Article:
effort than I thought :-(. Given that a major motivation behind
the OpenMP #pragma omp simd is to allow lexical forward dependences,
we should find a way to do this right.

I agree that we want to avoid making passes that reorder accesses fragile.
The extra work in Clang (or Julia :slight_smile: seems unavoidable, unless those
producers always emit LLVM instructions in lexical order. If the latter
is the case, perhaps we could have a helper routine that, given the IR early
and in lexical order, finishes the annotation work?

It seems that we need metadata on each memory access, distinct from
llvm.mem.parallel_loop_access. Say something like llvm.mem.vector_loop_access
that includes relative lexical position as a third operand? Second operand
could point back to the metadata with the minimum loop-carried distance,
which in turn could point back to the loop id.

- Arch

>
>> I recommend that you send patches for an implementation
>> (including the Loop::GetAnnotatedVectorSafelen function
>> and associated updates to the vectorizer) for review.
>
> I expect to send the patches for review later this week.
>
>> Make sure to remember LangRef updates!
>
> Thanks for the reminder.
>
>> Also, looking at the original proposal again, I see no reason
>> to restrict this to an i32: we might as well allow it to be an
>> i64 obviously we don't have billion-lane vectors, but the
>> metadata can also be useful for other kinds of analysis).
>
> I doubt there is much advantage between knowing the minimum loop-carried
> dependence difference is 1u<<31 or 1u<<63. Unless there is a clear
> need for the higher values less than infinity, It would seem simpler
> for now to adopt the same conventions as llvm.loop.vectorize.width
> so that some processing infrastructure can be shared easily.
>
>> I don't like using the name 'safelen' however. I can forgive OpenMP
>> for choosing such a short name because people need to type it,
>> but I'd prefer that the metadata have a more-descriptive name.
>> minimum_dependency_distance is perhaps better.
>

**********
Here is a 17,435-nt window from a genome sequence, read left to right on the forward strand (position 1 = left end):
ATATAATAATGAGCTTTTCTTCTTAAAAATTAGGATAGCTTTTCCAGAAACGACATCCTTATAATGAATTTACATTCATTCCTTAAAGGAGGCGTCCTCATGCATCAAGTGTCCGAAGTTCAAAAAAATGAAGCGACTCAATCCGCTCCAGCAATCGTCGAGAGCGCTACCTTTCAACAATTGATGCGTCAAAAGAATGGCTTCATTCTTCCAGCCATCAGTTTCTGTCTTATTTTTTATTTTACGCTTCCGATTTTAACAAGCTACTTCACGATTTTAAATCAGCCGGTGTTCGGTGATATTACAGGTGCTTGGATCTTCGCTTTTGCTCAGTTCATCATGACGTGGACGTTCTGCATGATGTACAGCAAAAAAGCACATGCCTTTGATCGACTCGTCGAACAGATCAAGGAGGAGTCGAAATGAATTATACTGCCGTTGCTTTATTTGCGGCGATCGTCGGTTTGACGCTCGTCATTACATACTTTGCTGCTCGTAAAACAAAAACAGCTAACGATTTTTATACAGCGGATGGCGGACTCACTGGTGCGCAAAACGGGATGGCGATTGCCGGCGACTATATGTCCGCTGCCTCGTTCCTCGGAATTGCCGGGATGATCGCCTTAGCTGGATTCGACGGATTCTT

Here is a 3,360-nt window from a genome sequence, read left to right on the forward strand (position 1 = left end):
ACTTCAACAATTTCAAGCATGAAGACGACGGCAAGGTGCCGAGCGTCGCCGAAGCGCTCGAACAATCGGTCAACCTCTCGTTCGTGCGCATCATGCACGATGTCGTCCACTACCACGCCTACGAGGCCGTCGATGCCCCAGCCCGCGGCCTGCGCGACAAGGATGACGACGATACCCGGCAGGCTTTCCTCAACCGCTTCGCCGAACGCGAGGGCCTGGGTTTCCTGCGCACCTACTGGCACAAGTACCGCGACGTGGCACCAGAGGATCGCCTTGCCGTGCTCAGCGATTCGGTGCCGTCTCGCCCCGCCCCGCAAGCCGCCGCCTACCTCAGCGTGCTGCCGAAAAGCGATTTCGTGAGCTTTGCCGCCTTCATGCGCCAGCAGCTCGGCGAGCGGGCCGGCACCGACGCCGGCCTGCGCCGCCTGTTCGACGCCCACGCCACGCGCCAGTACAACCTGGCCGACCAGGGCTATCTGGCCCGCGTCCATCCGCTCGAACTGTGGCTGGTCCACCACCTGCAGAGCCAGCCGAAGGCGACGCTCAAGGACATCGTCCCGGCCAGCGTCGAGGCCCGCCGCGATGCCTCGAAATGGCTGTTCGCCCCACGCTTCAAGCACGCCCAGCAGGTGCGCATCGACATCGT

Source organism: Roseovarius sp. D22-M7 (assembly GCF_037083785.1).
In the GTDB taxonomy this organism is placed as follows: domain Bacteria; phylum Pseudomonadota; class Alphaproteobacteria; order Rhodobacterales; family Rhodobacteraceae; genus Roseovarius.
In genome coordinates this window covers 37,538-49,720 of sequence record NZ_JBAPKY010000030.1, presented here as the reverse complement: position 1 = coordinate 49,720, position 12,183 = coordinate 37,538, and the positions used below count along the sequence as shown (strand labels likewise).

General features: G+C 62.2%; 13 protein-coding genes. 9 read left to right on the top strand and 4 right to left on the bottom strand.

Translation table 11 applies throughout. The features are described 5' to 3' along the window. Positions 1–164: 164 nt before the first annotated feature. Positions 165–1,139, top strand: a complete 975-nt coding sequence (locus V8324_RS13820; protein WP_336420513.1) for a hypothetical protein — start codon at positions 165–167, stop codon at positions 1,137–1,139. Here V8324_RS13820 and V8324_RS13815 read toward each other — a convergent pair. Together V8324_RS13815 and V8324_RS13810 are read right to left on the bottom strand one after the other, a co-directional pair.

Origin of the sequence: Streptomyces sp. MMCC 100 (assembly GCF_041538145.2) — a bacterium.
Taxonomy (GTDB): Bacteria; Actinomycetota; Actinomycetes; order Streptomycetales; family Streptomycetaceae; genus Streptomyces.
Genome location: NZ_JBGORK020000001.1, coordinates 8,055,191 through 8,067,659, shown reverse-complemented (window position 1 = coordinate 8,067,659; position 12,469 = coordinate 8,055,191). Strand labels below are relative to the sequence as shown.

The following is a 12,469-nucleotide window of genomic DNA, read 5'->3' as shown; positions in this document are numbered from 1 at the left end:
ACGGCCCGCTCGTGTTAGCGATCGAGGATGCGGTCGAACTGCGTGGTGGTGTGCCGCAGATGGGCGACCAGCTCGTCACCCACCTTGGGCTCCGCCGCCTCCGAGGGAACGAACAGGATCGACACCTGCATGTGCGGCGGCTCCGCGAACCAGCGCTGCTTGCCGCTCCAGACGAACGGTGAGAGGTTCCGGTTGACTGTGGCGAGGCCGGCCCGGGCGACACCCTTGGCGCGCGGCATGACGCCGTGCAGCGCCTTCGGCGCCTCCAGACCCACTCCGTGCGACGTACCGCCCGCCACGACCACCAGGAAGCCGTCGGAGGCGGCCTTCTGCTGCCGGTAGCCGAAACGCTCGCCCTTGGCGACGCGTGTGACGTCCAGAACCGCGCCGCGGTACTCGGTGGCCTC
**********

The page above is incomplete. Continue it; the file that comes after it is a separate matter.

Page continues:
> I'm open to naming suggestions, though I'm wondering if sticking with
> what is now a term of art in OpenMP might be the least of all evils,
> because the semantics turn out to be a little more subtle than
> just a minimum dependence distance. My current wording of the semantics
> for safelen of k are:
>
> /// The loop can be assumed to have no loop-carried
> /// lexically backward dependencies with distance less than k.

This means you would allow lexically forward dependencies which complicates things (this would need more infrastructure in clang). You need to carry over “source order” from the front-end. Because the dependency is loop carried llvm would be allowed to move loads and stores within the loop:

This should not be that hard (see below).

Lexical forward dependency:

#pragma vectorize safelen(4)
for (i = …) {
   a[i] = b[i] + z[i];
   c[i] = a[i-1] + 1;
}

LLVM might tranform this loop to:

for (i = …) {
   c[i] = a[i-1] + 1;
   a[i] = b[i] + z[i];
}

if we now vectorize this (without knowledge of the orignal source order) we get the wrong answer:

for (i = …) {
   c[i] = a[i-1:i+2] + 1;
   a[i:i+3] = b[i] + z[i];
}

Alternatively, the metadata loop.vectorize.safelen would have to prevent any such reordering of accesses i.e. any pass that reorders memory accesses would have to be aware of it which is fragile.

Could we number the memory accesses for such loops (e.g., in clang)?
Adding metadata to each memory access which points to the safelen
annotation and contains an increasing constant would be similarly
fragile as other constructions we use at the moment. However, it would
allow us to determine iff the current order is still the original one or
not. (At least if I did not miss anything).

Best regards,
  Johannes